Pretrial Proceedings in Domestic Violence Cases
Most of our DV posts focus on the trial aspects of these cases, such as the burden of proof in these matters. But in the immediate wake of a domestic violence assault arrest, the trial date is very far away. Some other concerns are much more pressing. In many cases, these preliminary matters may have worse consequences than a domestic violence conviction, which is saying a lot.
A Fairfax criminal defense lawyer not only advocates for domestic violence defendants once these cases go to court. Attorneys also stand up for individual rights in other forums. Lawyers take the same approach in pretrial matters. They evaluate cases, collect evidence, and then never stop fighting for you.
Many law enforcement departments have replaced mandatory arrest policies with cite-and-release policies. That’s especially true in drug possession, low-level theft, prostitution, and other crimes with no immediate victims. But for the most part, mandatory arrest policies remain in place in domestic abuse cases. In fact, this arrest often includes a mandatory twenty-four-hour confinement period.
This dark cloud has a silver lining. The additional time gives a Fairfax criminal defense lawyer a better chance to secure favorable jail release terms.
We mentioned cite-and-release policies above. These initiatives are part of a move toward a kinder, gentler criminal justice system, which includes expanded OR (own recognizance) release. Basically, defendants who are charged with non-violent misdemeanors who promise to go forth and sin no more and toe the line until their cases are resolved are released on their own recognizance.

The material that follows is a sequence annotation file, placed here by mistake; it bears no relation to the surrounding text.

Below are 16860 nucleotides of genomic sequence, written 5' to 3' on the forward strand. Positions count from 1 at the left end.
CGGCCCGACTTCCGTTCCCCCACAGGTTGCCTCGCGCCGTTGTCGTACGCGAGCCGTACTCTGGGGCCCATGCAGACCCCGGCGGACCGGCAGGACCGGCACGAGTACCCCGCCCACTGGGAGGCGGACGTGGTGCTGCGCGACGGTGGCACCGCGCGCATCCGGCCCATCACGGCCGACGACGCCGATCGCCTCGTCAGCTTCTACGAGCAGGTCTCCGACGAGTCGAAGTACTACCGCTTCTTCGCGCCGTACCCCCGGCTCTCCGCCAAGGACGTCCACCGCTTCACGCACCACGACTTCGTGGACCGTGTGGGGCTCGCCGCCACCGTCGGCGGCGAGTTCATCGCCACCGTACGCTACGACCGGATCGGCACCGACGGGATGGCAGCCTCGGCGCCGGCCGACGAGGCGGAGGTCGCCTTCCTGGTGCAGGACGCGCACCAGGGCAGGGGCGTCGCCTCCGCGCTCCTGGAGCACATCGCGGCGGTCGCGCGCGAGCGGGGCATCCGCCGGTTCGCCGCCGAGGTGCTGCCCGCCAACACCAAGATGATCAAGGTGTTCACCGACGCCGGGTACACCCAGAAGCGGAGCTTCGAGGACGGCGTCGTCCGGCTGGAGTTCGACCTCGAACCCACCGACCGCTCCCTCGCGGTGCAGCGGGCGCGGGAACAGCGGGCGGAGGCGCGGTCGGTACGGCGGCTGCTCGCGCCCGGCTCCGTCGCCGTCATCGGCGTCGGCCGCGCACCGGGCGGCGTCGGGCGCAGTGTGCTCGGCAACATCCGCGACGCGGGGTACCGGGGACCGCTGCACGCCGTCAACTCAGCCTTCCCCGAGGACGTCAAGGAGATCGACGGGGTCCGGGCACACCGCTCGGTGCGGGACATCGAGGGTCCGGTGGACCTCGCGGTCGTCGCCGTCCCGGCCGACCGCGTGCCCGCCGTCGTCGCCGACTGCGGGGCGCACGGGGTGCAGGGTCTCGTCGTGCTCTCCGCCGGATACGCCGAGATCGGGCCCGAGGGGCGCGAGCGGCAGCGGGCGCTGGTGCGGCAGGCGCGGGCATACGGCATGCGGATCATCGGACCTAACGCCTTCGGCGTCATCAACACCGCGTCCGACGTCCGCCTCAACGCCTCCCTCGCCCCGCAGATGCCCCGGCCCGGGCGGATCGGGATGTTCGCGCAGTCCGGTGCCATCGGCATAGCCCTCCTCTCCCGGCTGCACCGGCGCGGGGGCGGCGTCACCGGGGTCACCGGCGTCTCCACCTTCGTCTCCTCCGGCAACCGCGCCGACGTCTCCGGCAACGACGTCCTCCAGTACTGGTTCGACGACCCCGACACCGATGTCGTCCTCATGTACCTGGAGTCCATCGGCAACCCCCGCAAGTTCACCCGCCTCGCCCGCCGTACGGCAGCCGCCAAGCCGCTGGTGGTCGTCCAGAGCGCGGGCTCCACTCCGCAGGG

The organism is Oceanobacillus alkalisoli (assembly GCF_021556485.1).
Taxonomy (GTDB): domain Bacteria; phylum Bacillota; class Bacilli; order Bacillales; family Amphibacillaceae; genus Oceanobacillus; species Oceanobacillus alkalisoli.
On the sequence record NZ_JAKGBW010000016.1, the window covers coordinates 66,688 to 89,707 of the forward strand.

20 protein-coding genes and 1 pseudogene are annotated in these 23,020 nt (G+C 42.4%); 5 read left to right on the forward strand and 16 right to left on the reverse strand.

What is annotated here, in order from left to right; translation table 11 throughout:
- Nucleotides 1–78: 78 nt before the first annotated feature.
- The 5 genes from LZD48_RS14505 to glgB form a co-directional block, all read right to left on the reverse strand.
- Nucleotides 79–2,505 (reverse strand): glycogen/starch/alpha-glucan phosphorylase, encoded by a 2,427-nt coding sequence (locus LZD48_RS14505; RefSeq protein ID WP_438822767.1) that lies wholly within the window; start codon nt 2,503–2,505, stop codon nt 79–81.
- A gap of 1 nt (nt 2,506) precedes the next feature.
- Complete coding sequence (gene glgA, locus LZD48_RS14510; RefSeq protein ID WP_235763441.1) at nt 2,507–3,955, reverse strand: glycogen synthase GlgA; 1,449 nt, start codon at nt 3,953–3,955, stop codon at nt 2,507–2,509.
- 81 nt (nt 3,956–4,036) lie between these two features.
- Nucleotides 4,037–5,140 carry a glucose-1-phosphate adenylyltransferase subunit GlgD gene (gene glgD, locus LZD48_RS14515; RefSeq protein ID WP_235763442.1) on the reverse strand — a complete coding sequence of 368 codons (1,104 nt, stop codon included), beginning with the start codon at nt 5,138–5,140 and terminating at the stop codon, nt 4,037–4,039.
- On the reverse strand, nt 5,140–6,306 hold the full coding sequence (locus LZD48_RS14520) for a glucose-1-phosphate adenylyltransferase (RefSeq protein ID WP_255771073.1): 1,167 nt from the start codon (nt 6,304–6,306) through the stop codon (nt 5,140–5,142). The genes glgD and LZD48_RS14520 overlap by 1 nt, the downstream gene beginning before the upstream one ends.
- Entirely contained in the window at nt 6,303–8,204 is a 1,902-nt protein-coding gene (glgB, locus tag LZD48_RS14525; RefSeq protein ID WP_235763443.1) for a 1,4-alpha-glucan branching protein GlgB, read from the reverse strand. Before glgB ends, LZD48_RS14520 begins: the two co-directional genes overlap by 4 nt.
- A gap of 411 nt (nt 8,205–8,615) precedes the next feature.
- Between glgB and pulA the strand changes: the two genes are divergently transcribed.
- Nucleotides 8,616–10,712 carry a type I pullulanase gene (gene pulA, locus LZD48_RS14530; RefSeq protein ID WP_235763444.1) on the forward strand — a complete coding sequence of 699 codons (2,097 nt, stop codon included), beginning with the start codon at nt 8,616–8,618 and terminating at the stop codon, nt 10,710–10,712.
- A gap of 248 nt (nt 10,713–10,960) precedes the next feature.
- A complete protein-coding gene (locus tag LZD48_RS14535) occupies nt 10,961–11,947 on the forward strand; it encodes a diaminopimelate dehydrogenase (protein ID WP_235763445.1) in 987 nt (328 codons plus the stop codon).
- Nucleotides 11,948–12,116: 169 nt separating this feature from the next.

There’s some question as to what constitutes a “nonviolent” crime. But by any definition, domestic battery is a violent crime. So, regardless of the defendant’s criminal history, OR release is usually unavailable in these situations.
A bail bond usually is available. Attorneys often have professional relationships with bonding companies who agree to reduce their fees and/or offer more lenient conditions. Additionally, in some cases, attorneys can arrange jail release for their clients.
During arrests, as they haul suspected instigators off to jail, officers must usually inform alleged victims of their right to obtain a protective order. Especially since passions are still high at that time, many alleged victims take advantage of this opportunity.
A civil judge could issue an ex parte protective order based solely on the alleged victim’s affidavit. Usually, the affiant must prove that violence occurred or that violence is likely to occur in the future. An ex parte protective order review is not a criminal trial, so the standard of evidence is much lower. Most judges accept the alleged victim’s version of events at face value.
These orders usually last about two weeks. After a hearing, the judge can extend that protective order for up to two years.
Alleged abusers have the right to an attorney at this hearing. Attorneys can often discredit alleged victims at these hearings. That’s assuming the matter gets to a hearing. Attorneys often negotiate favorable out-of-court settlements in these cases, which force the two fighters to go back to their respective corners but don’t have unwanted collateral effects.
Count on a Dedicated Loudoun County Lawyer
There’s a big difference between an arrest and a conviction in criminal law. For a free consultation with an experienced criminal defense attorney in Fairfax, contact Simms Showers, LLP, Attorneys at Law. Convenient payment plans are available.